Now don't have anything similar or even close to a French Riviera, but we do have some mountains, and the winding roads they're known for. With Sport S+ engaged, the gauges light up differently, awakening the LC500's powertrain, your senses, and then some. The acceleration from the 2UR-GSE and the 10-speed is quick; 100 km/h is dispatched from a standstill in just over four and a half seconds. The throttle response of an engine without turbos is immediate, giving me -the driver- more confident control via my right foot, and that's what's more important when you're blasting past one corner after the other in a car that's almost 10 million pesos.
One thing about the LC500, however, is her weight. Despite being a low-to-the-ground coupe, she weighs almost two tonnes; just like your Toyota Fortuner. Yet even with the weight factored in, the LC500 makes quick work of even the most challenging blind corners in the mountains east of the metropolis. The chassis, the suspension, the brakes, and the tires never felt overwhelmed even when driven fairly hard, but with a good margin for safety because weight can only be cheated so much. Which brings me to the real point behind the LC500.
On paper, the 470 horsepower, 1900+ kilogram LC500 seems odd, but it's important to remember that she isn't a purpose-built track car, neither is she intended to be a performance car like the F models under Lexus's banner. This is a grand tourer through and through, and as a GT, she has to be elegant both inside and out. She has to be fast and low, but comfortable and with some space for a weekend out of town. This is Japan's answer to the formula of Aston Martin, not a record-breaking thoroughbred to take on Ferrari or Lamborghini; and with our pricing structure that includes tax breaks for any Japan-made vehicle with an engine bigger than 3000cc, the LC500 undercuts its direct competition by millions of pesos. It's almost an unfair advantage.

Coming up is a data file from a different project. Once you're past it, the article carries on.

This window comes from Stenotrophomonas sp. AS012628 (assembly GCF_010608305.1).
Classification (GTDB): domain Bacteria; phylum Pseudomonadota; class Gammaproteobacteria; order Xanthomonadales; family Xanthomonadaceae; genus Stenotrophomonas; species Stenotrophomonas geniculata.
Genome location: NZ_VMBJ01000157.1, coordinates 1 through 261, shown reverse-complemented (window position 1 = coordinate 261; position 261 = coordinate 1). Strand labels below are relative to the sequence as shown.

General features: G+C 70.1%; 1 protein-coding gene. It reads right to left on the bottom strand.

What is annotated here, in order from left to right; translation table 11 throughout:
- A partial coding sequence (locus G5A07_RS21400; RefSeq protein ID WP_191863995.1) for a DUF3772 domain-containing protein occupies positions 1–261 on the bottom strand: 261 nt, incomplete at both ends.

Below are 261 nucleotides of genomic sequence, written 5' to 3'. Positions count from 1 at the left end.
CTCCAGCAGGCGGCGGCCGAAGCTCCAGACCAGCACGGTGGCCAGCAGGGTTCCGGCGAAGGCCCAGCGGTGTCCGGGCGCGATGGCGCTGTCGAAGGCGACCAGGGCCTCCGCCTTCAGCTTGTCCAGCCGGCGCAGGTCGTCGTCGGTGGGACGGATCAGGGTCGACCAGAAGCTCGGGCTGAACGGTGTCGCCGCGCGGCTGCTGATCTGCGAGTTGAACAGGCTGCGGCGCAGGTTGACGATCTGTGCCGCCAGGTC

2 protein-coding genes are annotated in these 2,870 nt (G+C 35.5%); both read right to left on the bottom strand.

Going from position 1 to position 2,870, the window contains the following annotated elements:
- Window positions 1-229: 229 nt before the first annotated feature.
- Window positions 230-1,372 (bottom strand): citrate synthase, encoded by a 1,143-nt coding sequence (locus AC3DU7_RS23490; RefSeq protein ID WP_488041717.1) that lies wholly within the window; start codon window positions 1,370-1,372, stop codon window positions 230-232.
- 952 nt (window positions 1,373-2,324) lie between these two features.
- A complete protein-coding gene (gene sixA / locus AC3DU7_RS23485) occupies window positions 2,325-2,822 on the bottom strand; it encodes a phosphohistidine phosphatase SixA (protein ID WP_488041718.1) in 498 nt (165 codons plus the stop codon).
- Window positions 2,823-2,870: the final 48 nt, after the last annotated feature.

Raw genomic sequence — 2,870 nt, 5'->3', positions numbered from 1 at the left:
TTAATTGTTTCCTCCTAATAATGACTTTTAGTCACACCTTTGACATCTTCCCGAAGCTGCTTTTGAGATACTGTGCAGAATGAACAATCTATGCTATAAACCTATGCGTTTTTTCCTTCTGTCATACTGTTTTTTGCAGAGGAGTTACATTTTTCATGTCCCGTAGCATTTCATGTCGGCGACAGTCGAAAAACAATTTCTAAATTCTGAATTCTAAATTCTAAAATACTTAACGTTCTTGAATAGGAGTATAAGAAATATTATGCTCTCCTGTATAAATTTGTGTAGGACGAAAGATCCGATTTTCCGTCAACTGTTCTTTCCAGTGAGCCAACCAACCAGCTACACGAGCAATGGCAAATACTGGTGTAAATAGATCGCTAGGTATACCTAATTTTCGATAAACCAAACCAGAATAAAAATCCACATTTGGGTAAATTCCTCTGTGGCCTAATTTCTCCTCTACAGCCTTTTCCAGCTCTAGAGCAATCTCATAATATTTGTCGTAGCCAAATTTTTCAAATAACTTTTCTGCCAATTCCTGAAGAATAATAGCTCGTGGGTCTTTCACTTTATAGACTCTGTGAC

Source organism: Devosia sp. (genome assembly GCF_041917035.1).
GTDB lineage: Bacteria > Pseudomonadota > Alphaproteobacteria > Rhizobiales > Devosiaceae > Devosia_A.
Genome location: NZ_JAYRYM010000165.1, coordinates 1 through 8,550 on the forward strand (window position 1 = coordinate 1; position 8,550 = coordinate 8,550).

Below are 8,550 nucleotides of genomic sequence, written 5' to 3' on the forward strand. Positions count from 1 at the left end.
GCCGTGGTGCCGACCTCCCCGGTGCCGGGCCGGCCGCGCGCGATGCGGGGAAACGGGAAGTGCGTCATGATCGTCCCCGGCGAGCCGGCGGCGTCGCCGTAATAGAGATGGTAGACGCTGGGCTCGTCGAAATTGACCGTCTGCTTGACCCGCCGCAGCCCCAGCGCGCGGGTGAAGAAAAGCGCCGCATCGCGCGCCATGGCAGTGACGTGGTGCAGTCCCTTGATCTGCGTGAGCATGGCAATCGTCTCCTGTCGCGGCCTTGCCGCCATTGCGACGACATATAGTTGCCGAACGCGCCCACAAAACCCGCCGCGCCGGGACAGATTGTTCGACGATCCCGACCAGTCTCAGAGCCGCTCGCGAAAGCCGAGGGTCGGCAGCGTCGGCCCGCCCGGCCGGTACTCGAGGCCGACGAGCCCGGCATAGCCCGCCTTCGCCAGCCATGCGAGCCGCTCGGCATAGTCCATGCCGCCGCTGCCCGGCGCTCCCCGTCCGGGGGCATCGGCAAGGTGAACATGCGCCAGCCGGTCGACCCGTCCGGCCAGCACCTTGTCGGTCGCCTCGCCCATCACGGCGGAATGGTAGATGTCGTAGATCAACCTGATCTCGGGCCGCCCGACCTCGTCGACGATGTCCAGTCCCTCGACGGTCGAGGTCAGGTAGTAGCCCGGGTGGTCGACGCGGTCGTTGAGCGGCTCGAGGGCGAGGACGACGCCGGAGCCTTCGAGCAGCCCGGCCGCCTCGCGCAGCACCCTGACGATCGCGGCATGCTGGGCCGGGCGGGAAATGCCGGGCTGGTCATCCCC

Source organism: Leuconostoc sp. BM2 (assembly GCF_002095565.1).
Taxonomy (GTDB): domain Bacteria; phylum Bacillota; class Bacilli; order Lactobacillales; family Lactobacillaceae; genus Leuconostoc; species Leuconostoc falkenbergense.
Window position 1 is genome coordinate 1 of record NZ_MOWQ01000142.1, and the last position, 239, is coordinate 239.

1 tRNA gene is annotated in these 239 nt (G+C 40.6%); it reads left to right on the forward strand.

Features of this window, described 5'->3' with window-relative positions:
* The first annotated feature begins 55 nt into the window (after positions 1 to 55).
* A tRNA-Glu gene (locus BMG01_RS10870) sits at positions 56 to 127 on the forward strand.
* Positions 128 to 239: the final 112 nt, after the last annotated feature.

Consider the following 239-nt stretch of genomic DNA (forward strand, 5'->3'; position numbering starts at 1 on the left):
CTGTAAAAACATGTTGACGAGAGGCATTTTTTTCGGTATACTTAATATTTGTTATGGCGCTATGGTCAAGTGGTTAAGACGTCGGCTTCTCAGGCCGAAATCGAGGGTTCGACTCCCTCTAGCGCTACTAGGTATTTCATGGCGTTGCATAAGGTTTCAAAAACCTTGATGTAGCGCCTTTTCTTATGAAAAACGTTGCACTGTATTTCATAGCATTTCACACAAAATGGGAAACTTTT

I've used words like 'she' or 'her' more than 'it' or 'this', and that's because this LC is quite an extraordinary experience. I imagine it's like dating supermodel that's also an exceptional chef... and gets along with your mother.